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Atmospheric Measurement Techniques An interactive open-access journal of the European Geosciences Union
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Volume 9, issue 7 | Copyright
Atmos. Meas. Tech., 9, 2909-2925, 2016
© Author(s) 2016. This work is distributed under
the Creative Commons Attribution 3.0 License.

Research article 08 Jul 2016

Research article | 08 Jul 2016

Evaluation of NO+ reagent ion chemistry for online measurements of atmospheric volatile organic compounds

Abigail R. Koss1,2,3, Carsten Warneke1,2, Bin Yuan1,2, Matthew M. Coggon1,2, Patrick R. Veres1,2, and Joost A. de Gouw1,2,3 Abigail R. Koss et al.
  • 1NOAA Earth System Research Laboratory (ESRL), Chemical Sciences Division, Boulder, CO, USA
  • 2Cooperative Institute for Research in Environmental Sciences, University of Colorado at Boulder, Boulder, CO, USA
  • 3Department of Chemistry and Biochemistry, University of Colorado at Boulder, CO, USA

Abstract. NO+ chemical ionization mass spectrometry (NO+ CIMS) can achieve fast (1Hz and faster) online measurement of trace atmospheric volatile organic compounds (VOCs) that cannot be ionized with H3O+ ions (e.g., in a PTR-MS or H3O+ CIMS instrument). Here we describe the adaptation of a high-resolution time-of-flight H3O+ CIMS instrument to use NO+ primary ion chemistry. We evaluate the NO+ technique with respect to compound specificity, sensitivity, and VOC species measured compared to H3O+. The evaluation is established by a series of experiments including laboratory investigation using a gas-chromatography (GC) interface, in situ measurement of urban air using a GC interface, and direct in situ measurement of urban air. The main findings are that (1) NO+ is useful for isomerically resolved measurements of carbonyl species; (2) NO+ can achieve sensitive detection of small (C4–C8) branched alkanes but is not unambiguous for most; and (3) compound-specific measurement of some alkanes, especially isopentane, methylpentane, and high-mass (C12–C15) n-alkanes, is possible with NO+. We also demonstrate fast in situ chemically specific measurements of C12 to C15 alkanes in ambient air.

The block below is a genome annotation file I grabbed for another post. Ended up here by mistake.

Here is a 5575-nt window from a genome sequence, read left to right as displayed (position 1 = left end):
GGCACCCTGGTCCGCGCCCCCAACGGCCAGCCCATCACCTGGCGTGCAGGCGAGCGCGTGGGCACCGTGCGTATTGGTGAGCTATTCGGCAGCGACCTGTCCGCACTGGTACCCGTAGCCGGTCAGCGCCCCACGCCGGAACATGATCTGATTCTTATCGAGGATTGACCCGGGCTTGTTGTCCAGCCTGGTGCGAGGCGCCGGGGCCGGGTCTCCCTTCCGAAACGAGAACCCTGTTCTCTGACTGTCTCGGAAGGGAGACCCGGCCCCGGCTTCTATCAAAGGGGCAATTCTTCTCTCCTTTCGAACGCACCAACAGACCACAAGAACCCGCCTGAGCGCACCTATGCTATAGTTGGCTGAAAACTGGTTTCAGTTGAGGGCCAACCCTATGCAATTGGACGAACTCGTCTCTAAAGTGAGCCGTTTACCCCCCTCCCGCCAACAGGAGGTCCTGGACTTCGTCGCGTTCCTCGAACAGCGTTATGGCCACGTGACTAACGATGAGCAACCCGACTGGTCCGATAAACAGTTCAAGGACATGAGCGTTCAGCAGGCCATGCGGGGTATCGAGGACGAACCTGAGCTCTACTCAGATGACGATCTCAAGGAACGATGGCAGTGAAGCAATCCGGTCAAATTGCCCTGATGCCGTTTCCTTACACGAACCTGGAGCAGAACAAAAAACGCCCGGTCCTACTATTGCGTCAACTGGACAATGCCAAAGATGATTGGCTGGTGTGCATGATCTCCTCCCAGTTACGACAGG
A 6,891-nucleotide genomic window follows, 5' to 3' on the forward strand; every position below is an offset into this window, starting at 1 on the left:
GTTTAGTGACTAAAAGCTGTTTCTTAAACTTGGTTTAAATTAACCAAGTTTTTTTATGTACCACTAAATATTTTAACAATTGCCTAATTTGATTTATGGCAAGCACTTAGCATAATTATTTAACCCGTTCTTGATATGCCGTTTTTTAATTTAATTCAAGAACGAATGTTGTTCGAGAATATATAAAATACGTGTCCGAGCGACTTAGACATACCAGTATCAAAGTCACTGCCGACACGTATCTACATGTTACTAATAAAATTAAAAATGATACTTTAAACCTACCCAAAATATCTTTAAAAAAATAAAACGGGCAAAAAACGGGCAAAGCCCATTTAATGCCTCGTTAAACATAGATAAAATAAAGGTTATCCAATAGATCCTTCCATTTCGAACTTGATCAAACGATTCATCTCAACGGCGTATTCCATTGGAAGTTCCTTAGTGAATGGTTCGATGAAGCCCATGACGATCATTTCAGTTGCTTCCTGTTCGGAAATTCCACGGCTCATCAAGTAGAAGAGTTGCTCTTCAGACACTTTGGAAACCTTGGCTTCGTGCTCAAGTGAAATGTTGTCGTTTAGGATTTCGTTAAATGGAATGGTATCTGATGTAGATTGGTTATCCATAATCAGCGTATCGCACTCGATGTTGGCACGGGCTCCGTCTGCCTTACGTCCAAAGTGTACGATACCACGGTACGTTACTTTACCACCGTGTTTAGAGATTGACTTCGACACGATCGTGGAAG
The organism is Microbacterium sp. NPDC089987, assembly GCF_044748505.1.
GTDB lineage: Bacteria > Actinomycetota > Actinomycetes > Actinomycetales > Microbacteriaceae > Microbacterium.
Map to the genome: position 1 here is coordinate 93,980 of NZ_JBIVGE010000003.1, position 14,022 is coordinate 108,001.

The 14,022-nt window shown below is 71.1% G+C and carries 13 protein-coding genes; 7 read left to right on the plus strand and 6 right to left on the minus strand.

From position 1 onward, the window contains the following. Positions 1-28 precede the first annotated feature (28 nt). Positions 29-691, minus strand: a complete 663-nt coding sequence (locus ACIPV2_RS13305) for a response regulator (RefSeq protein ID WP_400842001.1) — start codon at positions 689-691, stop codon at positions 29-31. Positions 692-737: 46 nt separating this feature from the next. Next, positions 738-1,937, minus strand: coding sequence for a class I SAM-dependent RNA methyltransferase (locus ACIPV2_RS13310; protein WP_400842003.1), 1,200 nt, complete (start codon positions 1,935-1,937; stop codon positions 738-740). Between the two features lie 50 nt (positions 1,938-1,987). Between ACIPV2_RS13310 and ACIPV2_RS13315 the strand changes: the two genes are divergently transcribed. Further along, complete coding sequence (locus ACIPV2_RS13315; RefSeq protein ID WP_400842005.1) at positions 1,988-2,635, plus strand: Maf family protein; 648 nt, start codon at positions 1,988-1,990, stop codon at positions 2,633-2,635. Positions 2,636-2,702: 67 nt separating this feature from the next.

Publications Copernicus
Short summary
Using laboratory and field experiments, we have explored how the technique of NO+ chemical ionization mass spectrometry can be used to measure volatile organic compounds (VOCs) in the troposphere. Results include the design and operation of the instrument, an evaluation of the technique’s utility for atmospheric measurement, and a guide for data interpretation. Use of this technique will improve our understanding of VOC chemistry.
Using laboratory and field experiments, we have explored how the technique of NO+ chemical...